Wednesday, May 23, 2018

Mrs. Keltner and the Lightning

Of all the awe-inspiring forces of nature, lightning is my least favorite. I am genuinely terrified of its potential for sudden destruction, and I will do almost anything to avoid going outside when it appears. But it wasn’t this way before 1963, the year I started third grade.

Mrs. Keltner was our third grade teacher, and if memory serves me correctly, she was a fairly nice lady. She reminded many of us of our grandmothers, in that she seemed to watch over us like a flock, doling out practical advice whenever the opportunity presented itself. One of the things about which Mrs. Keltner was most concerned was our exposure to lightning.

Before I was in Mrs. Keltner’s class, I have to admit that I hadn’t given lightning much thought, but only a few weeks into the school year, she got into high gear with lightning warnings. She told us that during a thunderstorm, we should not ever go outside, stand close to a window, or even bathe or take showers. I translated this last admonition into not going anywhere near the bathroom or running water in general. In short, I truly internalized Mrs. Keltner‘s advice, to the point where I became deathly afraid of lightning, even after I’d finished third grade and headed on to fourth. And fifth. And sixth, and so on. But one memory stands out above all others in this regard.

The summer after I’d finished third grade, our family took a vacation to the Ozark Mountains. The trip was going fairly well until late one afternoon, when my parents decided to go to an outdoor play called “The Shepherd of the Hills,” which was held on the outskirts of as-then-undiscovered Branson, Missouri. We drove down a gravel road to a field that was set up for parking, and just as we were about to leave the car, I saw on the horizon one of the meanest looking storms I had ever seen. To this day, I have seen nothing that compares to its sheer ugliness. The sky had turned a deep, dark green above a narrow ribbon of sunshine. It looked unbelievably disturbing, and I was terrified. I began crying hysterically, fearful that my parents would insist that we leave the car to watch what by now I am sure I had dubbed “this stupid play.” Of course, my parents would never have done such a thing, but still, I was beyond help and was having a total meltdown.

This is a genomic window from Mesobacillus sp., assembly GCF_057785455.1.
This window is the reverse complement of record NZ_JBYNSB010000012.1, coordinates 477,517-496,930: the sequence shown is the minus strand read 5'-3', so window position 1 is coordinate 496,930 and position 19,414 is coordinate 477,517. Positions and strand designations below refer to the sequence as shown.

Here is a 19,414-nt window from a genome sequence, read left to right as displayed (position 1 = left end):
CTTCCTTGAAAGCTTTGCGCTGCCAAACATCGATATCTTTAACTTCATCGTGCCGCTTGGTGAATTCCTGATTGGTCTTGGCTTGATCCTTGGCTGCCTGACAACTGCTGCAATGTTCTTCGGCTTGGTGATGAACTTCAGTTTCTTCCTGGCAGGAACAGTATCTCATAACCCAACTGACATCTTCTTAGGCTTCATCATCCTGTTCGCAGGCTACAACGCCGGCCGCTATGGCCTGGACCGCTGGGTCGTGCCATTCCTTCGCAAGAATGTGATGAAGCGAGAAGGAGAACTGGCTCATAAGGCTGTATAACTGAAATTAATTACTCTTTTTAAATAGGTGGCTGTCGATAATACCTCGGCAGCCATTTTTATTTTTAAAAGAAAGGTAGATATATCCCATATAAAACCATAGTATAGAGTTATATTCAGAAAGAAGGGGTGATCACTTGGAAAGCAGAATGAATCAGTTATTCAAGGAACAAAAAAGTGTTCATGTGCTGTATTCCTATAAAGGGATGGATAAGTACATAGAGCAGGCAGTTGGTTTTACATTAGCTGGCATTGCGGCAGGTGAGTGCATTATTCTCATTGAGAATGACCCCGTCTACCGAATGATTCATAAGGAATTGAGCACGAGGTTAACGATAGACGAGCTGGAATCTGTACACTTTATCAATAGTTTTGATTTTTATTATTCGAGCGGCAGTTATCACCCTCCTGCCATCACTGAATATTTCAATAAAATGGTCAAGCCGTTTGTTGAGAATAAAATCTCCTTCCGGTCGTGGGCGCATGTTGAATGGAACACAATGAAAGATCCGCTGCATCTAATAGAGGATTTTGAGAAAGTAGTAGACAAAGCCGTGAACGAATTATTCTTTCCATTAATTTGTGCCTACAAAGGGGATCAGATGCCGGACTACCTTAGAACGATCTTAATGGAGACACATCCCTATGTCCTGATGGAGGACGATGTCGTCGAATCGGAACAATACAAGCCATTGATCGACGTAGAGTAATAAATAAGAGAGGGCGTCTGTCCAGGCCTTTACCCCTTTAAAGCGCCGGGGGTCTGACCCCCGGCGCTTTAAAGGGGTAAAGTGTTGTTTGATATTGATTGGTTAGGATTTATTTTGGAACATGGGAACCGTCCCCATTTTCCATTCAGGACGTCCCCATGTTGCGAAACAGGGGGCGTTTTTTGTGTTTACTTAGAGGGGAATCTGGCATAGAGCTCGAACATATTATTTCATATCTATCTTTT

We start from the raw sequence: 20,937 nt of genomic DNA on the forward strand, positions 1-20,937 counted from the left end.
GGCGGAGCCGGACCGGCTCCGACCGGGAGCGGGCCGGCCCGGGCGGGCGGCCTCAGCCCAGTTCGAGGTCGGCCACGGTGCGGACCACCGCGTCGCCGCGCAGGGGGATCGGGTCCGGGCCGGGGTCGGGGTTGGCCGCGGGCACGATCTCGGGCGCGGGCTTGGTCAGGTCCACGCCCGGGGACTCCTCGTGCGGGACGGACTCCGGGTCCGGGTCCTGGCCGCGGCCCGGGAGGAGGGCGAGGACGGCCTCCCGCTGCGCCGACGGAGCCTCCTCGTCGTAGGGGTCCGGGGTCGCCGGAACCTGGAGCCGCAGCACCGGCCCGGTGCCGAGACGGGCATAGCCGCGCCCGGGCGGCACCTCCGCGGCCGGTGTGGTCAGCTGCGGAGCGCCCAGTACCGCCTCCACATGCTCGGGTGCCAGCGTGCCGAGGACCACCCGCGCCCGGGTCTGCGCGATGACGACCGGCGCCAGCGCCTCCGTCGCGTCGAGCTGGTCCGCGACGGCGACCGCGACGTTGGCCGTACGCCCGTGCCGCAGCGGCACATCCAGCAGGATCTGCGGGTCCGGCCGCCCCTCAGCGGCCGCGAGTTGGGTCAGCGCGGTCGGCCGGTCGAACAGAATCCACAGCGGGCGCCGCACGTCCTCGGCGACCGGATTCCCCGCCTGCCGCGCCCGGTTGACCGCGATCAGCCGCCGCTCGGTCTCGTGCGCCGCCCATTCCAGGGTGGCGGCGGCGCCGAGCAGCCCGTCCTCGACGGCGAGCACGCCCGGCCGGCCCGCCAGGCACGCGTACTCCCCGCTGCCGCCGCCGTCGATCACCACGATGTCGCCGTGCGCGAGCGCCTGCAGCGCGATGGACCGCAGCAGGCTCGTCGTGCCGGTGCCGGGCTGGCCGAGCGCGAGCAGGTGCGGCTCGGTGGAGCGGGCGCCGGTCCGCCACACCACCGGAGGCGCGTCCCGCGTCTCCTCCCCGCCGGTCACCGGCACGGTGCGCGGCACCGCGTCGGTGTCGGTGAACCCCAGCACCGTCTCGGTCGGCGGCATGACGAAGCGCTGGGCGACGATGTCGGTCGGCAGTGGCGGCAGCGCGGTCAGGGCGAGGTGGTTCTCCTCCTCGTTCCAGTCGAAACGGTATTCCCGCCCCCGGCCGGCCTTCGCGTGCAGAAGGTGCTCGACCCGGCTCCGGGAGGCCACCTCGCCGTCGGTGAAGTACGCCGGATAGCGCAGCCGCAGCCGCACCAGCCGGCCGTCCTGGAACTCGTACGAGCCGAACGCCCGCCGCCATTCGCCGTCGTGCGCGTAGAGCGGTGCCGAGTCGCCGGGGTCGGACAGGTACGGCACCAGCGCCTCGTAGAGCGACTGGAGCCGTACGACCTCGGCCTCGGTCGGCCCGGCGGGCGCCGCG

"The Shepherd of the Hills" in progress
As with many summer storms, the green cloud turned gray, the rain poured in sheets, and then the whole thing was over. It was then safe to leave the car, but there was still the play to endure.

When you are nine years old, even an hour seems like an eternity, but seriously, "The Shepherd of the Hills" had to have lasted almost three hours. For all that time, we were perched on hand-hewn, uncomfortable, wet wooden benches. The play seemed to go on forever, and although it was billed as family entertainment, I couldn’t really follow the plot, but at least there was no lightning, so that was good. When it was over, I told my parents how sorry I was that I had acted so dramatically, but they seemed to understand, and by the end of the evening, the vacation was back on track.

In the many years since, I’ve seen my share of inclement weather, having lived through Memphis tornadoes, Chicago blizzards, and some wicked Southern heat, but still, nothing rattles me like lightning. If I am parked only twenty feet from the entrance to a store or restaurant during a storm, I will generally run like hell to the door, effectively folding time and space to get inside. I know Mrs. Keltner would be proud that I have heeded her warnings. Every time I see broadcasts from the “Severe Weather Center," which in Atlanta generally runs up the flag when we are having no more than an eighth of an inch of rain, I think of her and how she cared for her flock.

Bless you, dear Mrs. Keltner, for your lightning obsession. I’d rather be safe than sorry. And by the way, I just looked up “The Shepherd of the Hills” on Wikipedia, and you know, the plot doesn’t really look too awful. Maybe I’ll give it another try, but this time, I’ll wait until the sun is shining.